WNYC

Ice Cream Bot_Credit Jenny Ye, WNYC

WNYC’s Data News Team wants to build things that are playful and useful (like an ice cream finder)

WNYC's ice cream bot. (Photo by Jenny Ye/WNYC)

WNYC’s ice cream bot. (Photo by Jenny Ye/WNYC)

At 3:15 each afternoon, WNYC’s Data News Team knows if it’s ice cream weather or not. They built a bot for that. On Tuesday, the team shared their love of ice cream with New Yorkers with the debut of an ice cream finder. The project is one in a new series that comes out every two weeks.

So far, the team has created projects including a Live Subway Agony Index with emoji to indicate wait times between trains and A Field Guide to NYC Subway Cars, which helps riders identify what kind of train they’re riding on. That helps them figure out if they’re on the type of car that’s known for losing AC.

John Keefe, senior editor for data news, said the team’s data project roots started with hurricane evacuation maps created for Hurricane Irene and then Hurricane Sandy. Read more

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WNYC built an ice cream finder

WNYC

Screen shot, WNYC

Screen shot, WNYC

WNYC’s Data News Team used its powers for cool, delicious good by creating an ice cream finder.

With a click of that button, we’ll detect your location, scan the vicinity and find your nearest scoop. (Sorry, our data is for New York City only.)

New Yorkers without a smartphone (we know you’re out there) can text 9292-COOL-ME with your NYC address or location to get a reply with the nearest cold treat.

In March, our columnist Melody Kramer wrote about an app journalism student Alex Duner created to help people find the nearest pizza joints in Chicago.

What other delicious apps have journalists/newsrooms created that we’re missing? Let me know and I’ll share them here.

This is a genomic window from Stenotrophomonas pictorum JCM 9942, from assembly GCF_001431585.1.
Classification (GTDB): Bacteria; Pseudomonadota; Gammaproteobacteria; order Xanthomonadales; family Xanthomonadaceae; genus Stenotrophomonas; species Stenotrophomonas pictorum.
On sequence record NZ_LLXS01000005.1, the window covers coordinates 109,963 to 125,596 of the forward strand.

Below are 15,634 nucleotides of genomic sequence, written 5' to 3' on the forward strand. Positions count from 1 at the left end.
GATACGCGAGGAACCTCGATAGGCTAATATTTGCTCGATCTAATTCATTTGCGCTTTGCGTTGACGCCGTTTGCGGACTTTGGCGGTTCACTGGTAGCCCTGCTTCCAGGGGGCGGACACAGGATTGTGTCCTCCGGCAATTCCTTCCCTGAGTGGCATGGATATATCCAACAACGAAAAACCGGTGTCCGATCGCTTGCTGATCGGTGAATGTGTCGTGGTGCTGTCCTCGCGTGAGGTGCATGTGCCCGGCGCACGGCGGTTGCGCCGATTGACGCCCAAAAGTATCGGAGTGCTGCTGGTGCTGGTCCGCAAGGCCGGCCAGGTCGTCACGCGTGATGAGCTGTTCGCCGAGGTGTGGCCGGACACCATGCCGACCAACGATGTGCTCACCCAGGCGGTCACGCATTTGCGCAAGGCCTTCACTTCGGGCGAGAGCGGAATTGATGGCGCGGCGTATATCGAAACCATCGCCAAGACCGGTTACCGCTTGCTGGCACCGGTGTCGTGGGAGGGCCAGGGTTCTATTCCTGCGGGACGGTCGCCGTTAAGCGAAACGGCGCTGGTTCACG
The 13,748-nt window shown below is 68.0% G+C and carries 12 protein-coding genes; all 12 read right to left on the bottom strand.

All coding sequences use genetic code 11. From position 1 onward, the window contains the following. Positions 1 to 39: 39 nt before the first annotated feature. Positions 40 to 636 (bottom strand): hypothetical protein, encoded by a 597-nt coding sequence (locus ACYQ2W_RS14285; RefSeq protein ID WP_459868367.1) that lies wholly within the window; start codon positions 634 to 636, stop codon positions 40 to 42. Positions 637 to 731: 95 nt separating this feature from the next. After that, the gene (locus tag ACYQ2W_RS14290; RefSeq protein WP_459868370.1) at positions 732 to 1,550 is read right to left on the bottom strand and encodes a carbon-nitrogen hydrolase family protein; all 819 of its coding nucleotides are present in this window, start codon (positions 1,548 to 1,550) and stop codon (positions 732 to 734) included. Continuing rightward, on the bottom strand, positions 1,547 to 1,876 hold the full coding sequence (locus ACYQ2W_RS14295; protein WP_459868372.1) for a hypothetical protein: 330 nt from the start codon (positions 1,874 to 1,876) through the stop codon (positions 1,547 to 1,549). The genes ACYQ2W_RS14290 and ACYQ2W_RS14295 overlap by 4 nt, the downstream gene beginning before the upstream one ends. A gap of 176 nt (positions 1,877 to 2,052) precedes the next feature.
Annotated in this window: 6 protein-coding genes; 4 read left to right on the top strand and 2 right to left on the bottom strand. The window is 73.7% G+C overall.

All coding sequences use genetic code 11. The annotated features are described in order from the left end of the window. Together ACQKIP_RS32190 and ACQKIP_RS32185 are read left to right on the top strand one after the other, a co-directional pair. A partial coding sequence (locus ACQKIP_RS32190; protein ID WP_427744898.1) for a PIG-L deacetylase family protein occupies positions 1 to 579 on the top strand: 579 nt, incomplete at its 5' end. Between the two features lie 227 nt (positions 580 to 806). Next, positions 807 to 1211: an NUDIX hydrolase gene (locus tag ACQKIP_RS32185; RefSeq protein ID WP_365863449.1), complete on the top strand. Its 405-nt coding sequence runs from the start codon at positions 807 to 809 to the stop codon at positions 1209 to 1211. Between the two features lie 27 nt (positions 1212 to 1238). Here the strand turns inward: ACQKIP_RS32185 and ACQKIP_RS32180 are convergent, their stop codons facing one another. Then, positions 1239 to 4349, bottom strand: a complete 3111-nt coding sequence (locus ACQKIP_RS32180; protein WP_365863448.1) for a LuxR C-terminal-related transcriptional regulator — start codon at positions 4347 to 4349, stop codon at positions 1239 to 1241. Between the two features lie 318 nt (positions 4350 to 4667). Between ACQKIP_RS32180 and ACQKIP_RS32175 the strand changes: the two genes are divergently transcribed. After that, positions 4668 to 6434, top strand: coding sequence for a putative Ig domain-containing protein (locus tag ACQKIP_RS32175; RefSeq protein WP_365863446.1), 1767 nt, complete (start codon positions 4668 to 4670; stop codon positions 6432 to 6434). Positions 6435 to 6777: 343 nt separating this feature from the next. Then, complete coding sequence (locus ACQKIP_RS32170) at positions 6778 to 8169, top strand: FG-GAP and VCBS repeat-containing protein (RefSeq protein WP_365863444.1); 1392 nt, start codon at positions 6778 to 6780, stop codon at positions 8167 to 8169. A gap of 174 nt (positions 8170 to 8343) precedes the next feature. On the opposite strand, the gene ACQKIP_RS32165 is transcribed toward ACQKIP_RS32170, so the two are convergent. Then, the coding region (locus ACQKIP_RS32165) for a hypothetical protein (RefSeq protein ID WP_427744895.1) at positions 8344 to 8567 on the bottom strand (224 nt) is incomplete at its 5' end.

h/t Katie Hawkins-Gaar Read more

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At WNYC, counting New York City’s traffic deaths took a grim toll

When a stray bullet kills a child, we want to know that bullet’s story. Who fired it, who were they trying to kill, what set did they claim in the city’s neighborhoods, and how could they be so careless as to put a child in harm’s way? But when a car kills a child, we treat it like the weather. These things happen.

In late 2013, Andrea Bernstein, the director of WNYC’s transportation bureau Transportation Nation, decided that had to change. Every year, hundreds of people died from car accidents on the streets of New York City, but their deaths weren’t given the same media attention as the more dramatic, more narratively coherent deaths that resulted from gun violence. Still, their deaths were just as tragic, and if the public knew more about them, it could be aroused to demand that New York City’s government pay as much attention to them as it does to its murders. Read more

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Melody Kramer: WNYC is helping people learn to be bored again

Illustration by John Hersey, courtesy of WNYC

Illustration by John Hersey, courtesy of WNYC

I fiddle with my phone everywhere: waiting for the subway, on the subway, on the street, on the escalator and in bed. I need help, and I’m the first to admit it.

So I was pretty pleased to find WNYC’s new Bored and Brilliant campaign. The premise is pretty simple: We’re all addicted to our phones. We can’t stop looking at our phones, particularly when we’re bored. And constantly looking at our phones when we’re bored could be incredibly bad for our potential creative output, according to recent research.

In January, WNYC’s technology podcast New Tech City launched Bored and Brilliant, a new online and podcast campaign that’s asking people to both monitor their smartphone habits and consciously try to change them over the course of a week through a series of emailed challenges designed to spark creativity and inspire spacing out. Read more

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Waves crash over the bow of a tug boat as it passes near the Statue of Liberty in New York Monday, Oct. 29, 2012 as rough water as the result of Hurricane Sandy churned the waters of New York Harbor. (AP Photo/Craig Ruttle)